After almost a decade, the famous antler arches in Jackson, Wyoming have finally been rebuilt with fresh sheds. The four arches, built primarily with elk antlers, were originally constructed between 1953 and 1969 by the Jackson Hole Rotary Club to mark the four corners of George Washington Memorial Park. Over the decades, wear from the elements have rendered the structures unstable and officials worried that the arches could be dangerous. That is why the club decided to raise funds to rebuild the arches in 2006, using all-new equipment and, most importantly, thousands of pounds of new elk antlers.

Even nine years ago, antlers did not come cheap. According to Jackson Hole News & Guide, elk antlers cost about $7 a pound in 2006. Thankfully, few places have as much access to elk sheds as Jackson—and at competitive prices no less. Every year the town hosts the annual Boy Scout antler auction, which offers antler sheds retrieved from the nearby 25,000-acre National Elk Refuge by a local Scout chapter. Last year the auction sold more than $200,000 in elk antlers, which averaged about $16 a pound. Much of that money went back into the refuge, while a portion also went to fund the Boy Scouts who did all the hard work.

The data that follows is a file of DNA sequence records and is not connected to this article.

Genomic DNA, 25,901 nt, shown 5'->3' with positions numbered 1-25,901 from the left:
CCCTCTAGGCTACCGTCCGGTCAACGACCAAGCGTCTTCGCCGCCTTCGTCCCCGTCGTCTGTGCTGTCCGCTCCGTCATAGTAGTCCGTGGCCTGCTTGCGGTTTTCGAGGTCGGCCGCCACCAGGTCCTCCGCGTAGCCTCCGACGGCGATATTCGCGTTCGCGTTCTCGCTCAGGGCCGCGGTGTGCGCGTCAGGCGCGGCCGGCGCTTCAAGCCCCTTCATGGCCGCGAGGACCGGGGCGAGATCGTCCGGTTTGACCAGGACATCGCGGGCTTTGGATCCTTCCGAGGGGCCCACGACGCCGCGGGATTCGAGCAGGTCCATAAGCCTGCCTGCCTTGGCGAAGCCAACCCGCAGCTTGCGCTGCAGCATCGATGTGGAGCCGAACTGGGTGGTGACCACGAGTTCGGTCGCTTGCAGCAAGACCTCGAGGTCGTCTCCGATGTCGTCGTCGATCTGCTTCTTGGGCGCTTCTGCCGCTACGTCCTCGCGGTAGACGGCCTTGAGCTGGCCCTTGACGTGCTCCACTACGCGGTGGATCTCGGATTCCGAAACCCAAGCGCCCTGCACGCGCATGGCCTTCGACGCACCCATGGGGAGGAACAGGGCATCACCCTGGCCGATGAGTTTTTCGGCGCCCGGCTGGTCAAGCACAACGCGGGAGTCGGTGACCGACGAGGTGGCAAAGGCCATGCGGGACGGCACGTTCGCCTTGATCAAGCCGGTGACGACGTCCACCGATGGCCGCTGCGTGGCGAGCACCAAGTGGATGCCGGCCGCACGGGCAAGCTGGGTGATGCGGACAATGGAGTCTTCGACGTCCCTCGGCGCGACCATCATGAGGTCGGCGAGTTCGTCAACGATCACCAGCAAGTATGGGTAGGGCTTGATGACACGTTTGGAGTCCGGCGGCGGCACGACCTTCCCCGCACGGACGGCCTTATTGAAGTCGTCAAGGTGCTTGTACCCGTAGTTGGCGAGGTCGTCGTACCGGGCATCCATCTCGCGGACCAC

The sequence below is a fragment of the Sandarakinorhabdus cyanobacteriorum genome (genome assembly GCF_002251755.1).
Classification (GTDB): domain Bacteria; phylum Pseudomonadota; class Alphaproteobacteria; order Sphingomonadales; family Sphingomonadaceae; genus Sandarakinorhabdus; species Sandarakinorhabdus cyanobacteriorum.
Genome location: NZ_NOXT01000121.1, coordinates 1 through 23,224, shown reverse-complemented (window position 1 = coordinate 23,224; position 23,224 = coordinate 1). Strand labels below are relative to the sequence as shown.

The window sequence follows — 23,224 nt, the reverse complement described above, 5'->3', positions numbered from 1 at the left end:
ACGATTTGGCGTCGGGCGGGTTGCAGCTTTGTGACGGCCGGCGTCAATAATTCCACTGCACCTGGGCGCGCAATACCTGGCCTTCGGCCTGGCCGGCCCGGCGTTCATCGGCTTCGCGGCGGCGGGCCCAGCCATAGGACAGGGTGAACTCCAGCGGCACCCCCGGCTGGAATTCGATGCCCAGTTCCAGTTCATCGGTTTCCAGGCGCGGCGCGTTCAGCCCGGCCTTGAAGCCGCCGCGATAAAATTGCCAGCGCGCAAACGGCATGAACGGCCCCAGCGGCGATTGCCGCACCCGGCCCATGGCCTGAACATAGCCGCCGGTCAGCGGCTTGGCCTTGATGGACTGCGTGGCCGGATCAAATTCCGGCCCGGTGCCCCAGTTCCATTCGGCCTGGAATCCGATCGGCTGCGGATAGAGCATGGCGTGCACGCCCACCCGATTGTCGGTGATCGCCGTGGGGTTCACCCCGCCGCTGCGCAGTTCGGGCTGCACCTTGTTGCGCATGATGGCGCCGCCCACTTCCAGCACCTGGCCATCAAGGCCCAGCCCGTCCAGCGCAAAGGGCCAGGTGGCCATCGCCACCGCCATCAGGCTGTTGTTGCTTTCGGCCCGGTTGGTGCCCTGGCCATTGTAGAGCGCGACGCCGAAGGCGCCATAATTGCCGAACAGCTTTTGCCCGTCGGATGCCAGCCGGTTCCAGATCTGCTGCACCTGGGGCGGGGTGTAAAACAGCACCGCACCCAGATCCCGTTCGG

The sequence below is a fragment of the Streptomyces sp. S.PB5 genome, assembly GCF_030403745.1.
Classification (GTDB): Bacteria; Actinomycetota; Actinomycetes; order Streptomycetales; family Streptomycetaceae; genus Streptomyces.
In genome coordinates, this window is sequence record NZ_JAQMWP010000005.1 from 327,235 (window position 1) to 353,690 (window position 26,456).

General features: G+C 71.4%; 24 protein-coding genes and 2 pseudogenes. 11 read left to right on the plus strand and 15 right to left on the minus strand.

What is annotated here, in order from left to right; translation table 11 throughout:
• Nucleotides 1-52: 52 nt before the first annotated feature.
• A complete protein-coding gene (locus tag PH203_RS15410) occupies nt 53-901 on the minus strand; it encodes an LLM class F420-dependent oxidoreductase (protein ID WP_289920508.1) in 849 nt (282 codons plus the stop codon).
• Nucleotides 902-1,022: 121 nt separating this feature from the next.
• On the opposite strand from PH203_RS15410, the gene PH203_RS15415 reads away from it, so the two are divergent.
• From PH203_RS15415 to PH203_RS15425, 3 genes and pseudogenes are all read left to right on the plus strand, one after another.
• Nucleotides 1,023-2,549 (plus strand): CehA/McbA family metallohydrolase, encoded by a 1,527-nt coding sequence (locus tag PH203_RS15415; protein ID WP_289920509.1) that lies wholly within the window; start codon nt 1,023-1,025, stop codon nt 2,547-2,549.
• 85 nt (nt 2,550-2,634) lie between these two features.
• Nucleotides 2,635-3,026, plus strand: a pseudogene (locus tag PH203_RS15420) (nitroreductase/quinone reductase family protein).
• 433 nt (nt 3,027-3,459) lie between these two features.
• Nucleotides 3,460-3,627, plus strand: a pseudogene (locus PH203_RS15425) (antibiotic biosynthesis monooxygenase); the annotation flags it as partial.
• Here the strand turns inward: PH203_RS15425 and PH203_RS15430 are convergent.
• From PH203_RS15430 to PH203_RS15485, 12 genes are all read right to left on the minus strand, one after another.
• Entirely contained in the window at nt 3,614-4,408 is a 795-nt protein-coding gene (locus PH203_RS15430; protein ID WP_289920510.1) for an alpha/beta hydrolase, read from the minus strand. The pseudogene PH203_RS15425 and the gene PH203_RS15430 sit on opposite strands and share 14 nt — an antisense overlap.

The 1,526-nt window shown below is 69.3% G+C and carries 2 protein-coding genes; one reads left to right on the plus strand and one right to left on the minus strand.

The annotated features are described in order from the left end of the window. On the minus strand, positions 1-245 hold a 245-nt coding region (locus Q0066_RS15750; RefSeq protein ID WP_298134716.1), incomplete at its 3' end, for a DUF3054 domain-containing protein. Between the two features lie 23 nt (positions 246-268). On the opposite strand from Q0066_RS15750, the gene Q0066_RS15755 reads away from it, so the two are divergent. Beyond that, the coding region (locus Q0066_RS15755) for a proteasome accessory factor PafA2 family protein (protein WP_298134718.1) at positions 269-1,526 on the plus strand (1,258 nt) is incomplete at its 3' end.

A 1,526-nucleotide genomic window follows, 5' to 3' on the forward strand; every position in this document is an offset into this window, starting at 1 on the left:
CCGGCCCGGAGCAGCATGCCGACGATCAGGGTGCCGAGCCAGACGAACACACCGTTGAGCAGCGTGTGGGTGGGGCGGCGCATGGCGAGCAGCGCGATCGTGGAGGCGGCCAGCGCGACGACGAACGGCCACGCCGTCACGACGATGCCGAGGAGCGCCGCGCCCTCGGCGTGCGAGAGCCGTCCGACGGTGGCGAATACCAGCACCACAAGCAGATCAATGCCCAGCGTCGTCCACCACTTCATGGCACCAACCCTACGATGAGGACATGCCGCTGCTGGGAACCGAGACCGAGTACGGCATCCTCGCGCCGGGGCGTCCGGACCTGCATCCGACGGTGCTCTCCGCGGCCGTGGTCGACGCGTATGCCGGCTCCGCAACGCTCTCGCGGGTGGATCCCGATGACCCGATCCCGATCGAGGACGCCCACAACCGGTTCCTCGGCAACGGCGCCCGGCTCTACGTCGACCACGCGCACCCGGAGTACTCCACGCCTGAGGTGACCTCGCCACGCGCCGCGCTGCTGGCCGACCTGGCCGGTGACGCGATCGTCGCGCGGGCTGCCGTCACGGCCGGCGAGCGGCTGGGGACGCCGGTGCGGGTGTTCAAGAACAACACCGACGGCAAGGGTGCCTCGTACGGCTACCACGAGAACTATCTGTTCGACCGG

A close up of the antlers that make up the Jackson Hole arches.
A close up of the antlers that make up the Jackson Hole arches. Image from Shane Becker on Flickr Creative Commons.

Still, not even $200,000 could cover the total price of the park’s four new arches. When builders completed the last antler-laden monument earlier this month, the four structures totaled an astounding 14,000 pounds of elk antlers. That amounts to roughly 2,000 sheds or just over $450,000 worth of antlers. At least some of the cost was offset by the sale of the old arches, the last of which sold for about $60,000.

“Each time we do it, we get better,” said Larry Pardee, Jackson Director of Public Works. “I’m still impressed with how many people are taking pictures [of the arches] at any time of year.”

Featured image from Monster1000 on the Wikimedia Commons

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